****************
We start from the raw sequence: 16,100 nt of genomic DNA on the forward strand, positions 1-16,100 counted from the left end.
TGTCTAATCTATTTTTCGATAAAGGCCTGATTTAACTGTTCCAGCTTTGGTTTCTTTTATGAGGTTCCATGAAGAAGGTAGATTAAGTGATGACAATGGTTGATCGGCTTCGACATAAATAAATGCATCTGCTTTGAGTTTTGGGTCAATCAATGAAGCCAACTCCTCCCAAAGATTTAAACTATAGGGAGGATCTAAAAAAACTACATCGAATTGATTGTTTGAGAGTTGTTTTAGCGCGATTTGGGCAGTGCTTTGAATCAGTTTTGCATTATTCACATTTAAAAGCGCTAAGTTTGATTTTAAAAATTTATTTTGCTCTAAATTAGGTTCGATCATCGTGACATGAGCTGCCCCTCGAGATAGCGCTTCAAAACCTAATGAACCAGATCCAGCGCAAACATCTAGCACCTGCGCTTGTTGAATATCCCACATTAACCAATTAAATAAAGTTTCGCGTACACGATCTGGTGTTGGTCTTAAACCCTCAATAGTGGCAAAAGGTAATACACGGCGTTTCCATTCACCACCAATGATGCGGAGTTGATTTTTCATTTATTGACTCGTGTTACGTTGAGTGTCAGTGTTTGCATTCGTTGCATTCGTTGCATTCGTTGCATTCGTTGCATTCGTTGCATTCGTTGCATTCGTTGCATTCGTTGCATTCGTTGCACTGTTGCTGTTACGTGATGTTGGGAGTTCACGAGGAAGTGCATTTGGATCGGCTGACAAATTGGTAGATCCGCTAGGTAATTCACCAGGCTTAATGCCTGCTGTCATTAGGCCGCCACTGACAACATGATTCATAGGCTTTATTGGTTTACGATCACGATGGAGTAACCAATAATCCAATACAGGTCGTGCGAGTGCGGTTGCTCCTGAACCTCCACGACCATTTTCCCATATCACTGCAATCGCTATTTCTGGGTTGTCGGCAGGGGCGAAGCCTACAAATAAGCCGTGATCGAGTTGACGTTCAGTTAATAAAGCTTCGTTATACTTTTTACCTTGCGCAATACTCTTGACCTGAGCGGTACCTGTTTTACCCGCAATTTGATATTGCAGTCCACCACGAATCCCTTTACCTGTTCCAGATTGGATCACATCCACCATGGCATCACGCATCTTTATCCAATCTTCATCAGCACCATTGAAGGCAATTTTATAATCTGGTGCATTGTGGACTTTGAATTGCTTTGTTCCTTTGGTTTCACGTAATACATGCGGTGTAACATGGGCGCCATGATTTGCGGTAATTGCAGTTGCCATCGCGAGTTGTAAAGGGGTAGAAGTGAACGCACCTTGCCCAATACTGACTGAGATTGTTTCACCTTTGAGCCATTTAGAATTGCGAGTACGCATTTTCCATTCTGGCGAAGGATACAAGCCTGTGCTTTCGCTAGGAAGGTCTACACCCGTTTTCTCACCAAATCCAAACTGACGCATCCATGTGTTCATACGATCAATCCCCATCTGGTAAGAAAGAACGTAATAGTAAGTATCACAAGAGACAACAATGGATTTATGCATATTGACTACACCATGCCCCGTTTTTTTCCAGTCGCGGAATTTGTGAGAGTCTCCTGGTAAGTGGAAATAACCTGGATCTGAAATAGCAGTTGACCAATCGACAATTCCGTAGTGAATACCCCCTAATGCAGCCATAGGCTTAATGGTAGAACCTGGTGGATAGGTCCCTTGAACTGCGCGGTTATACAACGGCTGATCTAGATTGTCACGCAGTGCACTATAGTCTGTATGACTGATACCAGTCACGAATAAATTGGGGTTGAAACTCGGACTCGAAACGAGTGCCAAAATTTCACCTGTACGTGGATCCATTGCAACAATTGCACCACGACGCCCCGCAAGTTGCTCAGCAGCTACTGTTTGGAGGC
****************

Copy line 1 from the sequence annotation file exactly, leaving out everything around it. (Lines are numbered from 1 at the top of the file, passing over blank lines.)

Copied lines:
We start from the raw sequence: 16,100 nt of genomic DNA on the forward strand, positions 1-16,100 counted from the left end.